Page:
Targeting the anaphase promoting complex/cyclosome to induce mitotic arrest in ovarian cancer.

Publication Year:
2013
Usage 326
Downloads 307
Abstract Views 19
Repository URL:
https://ir.library.louisville.edu/honors/22
DOI:
10.18297/honors/22
Author(s):
Saforo, Douglas John
Publisher(s):
University of Louisville
Tags:
Ovarian cancer; Chemotherapy; Anaphase promoting complex; Mitotic arrest; Apoptosis; Ovarian cancer; Chemotherapy; Anaphase promoting complex; Mitotic arrest; Apoptosis; Biology
thesis / dissertation description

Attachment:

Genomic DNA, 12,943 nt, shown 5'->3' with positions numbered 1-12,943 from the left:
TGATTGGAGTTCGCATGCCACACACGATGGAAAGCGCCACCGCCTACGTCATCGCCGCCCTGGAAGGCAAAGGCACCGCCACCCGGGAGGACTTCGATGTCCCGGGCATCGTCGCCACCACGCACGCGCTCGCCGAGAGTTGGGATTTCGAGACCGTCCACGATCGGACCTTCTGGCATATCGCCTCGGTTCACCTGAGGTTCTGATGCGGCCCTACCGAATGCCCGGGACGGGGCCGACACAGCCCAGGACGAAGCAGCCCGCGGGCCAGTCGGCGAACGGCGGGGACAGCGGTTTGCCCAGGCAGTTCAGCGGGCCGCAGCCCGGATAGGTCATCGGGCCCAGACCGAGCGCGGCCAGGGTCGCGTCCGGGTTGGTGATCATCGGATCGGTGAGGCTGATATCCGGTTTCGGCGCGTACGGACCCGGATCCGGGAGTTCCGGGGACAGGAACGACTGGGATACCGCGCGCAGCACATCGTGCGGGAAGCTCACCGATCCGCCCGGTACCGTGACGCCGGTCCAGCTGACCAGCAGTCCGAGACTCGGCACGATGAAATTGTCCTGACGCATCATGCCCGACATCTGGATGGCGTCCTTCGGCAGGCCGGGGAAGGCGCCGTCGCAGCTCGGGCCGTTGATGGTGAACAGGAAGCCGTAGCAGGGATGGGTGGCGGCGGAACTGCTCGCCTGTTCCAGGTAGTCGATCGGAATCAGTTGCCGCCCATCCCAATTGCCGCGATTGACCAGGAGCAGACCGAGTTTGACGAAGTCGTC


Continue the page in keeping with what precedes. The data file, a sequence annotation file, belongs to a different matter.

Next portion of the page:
Taxanes are a class of chemotherapeutic drug that act to disrupt microtubule function and cause mitotic arrest and cell death. These drugs are commonly used for cancer treatment, however their effectiveness is dependent on the presence of a functioning spindle assembly checkpoint (SAC). As a result, it is possible for cancer cells to become resistant to microtubule disrupting drugs by inactivating the SAC. The anaphase promoting complex/cyclosome (APC/C) is an E3 ubiquitin ligase that acts as the master regulator of cell cycle progression. Inhibition of the APC/C should result in disruption of the cell cycle, resulting in arrest during mitosis and/or pseudo-G1. Previous in silico studies of the APC/C structure identified compounds that potentially bind to the APC/C subunit ANAPC2. Three of these compounds (# 8, 10, and 11) were tested on A2780/CP70 and SKOV3 ovarian carcinoma cells and tGM24 telomerase immortalized human fibroblasts. Cell morphology was observed during treatment with the compounds and showed signs of mitotic and apoptotic cells in a dose dependent manner. While all compounds showed the predicted effects, effects were more pronounced with compounds 10 and 11 than compound 8. Mitotic index determinations revealed a significant mitotic delay in both cancer cells and fibroblasts treated with compounds 8, 10, and 11. Compounds 10 and 11 were more potent than compound 8 in inhibition of colony forming ability for all three cell lines. Fibroblasts showed some resistance to compound 8, however fibroblasts exposed to compound 11 showed complete inhibition of cell growth without characteristic morphological signs of apoptosis. All three compounds induced apoptosis in ovarian cancer cells, as indicated by increased caspase 3 activity, but not in fibroblasts. These results indicate that compounds targeting the APC/C can induce mitotic arrest and kill ovarian cancer cells while sparing normal cells.